Show Less
Restricted access

Beyond Words

Pictures, Parables, Paradoxes


András Benedek and Kristóf Nyíri

Human thinking depends not only on words but also on visual imagery. Visual argumentation directly exploits the logic of the pictorial, while verbal arguments, too, draw on figurative language, and thus ultimately on images. In the centuries of handwritten documents and the printed book, our educational culture has been a predominantly verbal one. Today the challenge of the pictorial is explicit and conspicuous. In the digital world, we are experiencing an unprecedented wealth of images, animations and videos. But how should visual content be combined with traditional texts? This volume strives to present a broad humanities background showing how going beyond the word was always an issue in, and by now has become an inevitable challenge to, pedagogy and philosophy.
Show Summary Details
Restricted access

Metaphor and Parable


Zoltán Kövecses


In recent years, several scholars have attempted to reinterpret the nature of traditional literary figures, such as parable, allegory, and symbol. It was especially tempting to compare and contrast conceptual metaphors with parable and allegory.1 The reason for this possibly is that in both of these latter figures we can find, or at least assume the presence of, two domains that are systematically related to each other. In a way, we can see in them the functioning of a source and target domain and a set of systematic mappings between them. Scholars used the framework of conceptual metaphor theory (CMT) to deal with such other figures, suggesting similarities and differences between conceptual metaphors and parables, as well as other figures.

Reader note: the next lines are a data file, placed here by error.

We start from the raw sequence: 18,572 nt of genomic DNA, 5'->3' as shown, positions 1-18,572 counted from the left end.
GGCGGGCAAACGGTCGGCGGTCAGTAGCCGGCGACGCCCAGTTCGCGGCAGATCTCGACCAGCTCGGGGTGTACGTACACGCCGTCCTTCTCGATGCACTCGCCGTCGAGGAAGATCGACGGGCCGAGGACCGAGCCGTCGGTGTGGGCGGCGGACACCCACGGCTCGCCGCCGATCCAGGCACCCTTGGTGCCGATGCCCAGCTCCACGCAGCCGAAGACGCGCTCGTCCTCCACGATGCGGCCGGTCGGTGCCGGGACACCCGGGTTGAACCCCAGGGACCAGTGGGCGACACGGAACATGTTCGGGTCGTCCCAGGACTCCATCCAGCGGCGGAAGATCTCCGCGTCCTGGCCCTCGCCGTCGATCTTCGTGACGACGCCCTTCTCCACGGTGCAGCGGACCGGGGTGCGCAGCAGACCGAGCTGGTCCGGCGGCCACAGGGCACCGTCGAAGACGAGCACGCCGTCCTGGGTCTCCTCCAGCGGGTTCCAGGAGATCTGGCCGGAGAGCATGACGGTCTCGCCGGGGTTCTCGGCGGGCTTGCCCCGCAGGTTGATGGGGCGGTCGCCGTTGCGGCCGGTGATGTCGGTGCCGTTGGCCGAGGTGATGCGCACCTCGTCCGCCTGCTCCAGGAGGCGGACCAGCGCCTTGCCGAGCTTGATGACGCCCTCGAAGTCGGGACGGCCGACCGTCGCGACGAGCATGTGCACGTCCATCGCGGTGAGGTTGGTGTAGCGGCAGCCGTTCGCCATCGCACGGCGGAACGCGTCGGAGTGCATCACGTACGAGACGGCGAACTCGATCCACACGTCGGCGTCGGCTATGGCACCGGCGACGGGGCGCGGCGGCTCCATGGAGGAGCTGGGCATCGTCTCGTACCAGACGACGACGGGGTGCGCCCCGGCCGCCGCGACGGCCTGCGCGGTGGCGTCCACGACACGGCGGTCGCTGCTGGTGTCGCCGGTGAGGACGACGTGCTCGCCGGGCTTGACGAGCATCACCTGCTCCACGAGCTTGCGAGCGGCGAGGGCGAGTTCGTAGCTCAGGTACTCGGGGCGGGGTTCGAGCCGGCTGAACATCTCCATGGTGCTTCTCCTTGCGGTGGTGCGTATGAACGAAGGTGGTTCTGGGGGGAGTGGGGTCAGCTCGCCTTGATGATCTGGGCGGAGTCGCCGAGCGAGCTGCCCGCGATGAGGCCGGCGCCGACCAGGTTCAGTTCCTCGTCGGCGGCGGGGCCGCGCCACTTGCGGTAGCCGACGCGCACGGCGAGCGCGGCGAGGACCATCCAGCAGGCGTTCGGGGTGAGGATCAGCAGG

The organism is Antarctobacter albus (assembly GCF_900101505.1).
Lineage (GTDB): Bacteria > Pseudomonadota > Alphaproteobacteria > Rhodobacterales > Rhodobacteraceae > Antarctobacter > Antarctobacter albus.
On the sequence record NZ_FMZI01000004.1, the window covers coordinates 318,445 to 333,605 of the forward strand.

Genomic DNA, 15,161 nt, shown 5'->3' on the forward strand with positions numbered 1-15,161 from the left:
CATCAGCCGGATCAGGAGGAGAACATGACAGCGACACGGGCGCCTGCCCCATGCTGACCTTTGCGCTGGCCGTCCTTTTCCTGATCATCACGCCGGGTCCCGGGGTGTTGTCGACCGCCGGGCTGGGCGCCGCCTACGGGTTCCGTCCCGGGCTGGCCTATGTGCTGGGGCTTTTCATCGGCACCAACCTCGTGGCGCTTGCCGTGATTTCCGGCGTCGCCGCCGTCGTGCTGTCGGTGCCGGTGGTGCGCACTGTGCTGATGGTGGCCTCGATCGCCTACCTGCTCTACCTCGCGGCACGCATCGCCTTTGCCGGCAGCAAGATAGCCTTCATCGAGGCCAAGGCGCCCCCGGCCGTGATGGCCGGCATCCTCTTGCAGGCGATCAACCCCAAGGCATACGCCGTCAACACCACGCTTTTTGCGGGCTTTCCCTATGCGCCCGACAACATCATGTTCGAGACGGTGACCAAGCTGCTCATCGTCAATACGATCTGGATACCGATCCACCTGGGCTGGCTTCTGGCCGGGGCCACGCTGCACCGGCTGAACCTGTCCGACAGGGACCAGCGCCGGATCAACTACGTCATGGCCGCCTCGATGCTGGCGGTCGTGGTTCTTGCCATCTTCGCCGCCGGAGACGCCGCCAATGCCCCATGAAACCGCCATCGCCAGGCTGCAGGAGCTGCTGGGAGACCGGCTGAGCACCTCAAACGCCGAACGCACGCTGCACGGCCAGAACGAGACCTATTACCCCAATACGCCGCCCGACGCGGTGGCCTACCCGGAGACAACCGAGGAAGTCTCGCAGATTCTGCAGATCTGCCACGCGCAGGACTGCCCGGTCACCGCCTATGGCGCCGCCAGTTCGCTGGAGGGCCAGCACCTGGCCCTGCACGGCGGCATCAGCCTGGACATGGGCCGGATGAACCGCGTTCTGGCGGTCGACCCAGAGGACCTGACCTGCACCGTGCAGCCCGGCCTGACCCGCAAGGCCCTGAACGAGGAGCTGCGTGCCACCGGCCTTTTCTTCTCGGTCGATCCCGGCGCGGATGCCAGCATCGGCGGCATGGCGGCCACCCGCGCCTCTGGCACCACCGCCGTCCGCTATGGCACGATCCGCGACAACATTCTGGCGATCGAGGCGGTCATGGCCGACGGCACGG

In the present paper, I will perform the same exercise. I take some of the fundamental tenets of CMT and see how closely they apply to some typical examples of parables. The fundamental ideas of CMT that I examine in relation to parables include: the nature of the source and target domain (section 2), the systematic mappings between the source and target (section 3), the issue of the origin of the mappings (from source or from target? – section 4), the cognitive function of conceptual metaphor (section 5), the kind of conceptual structure involved in the mappings (section 6), the basis, or grounding, of the mapping (section 7), the provenance of the source domains (section 8), the metaphorical homogeneity of...

You are not authenticated to view the full text of this chapter or article.

This site requires a subscription or purchase to access the full text of books or journals.

Do you have any questions? Contact us.

Or login to access all content.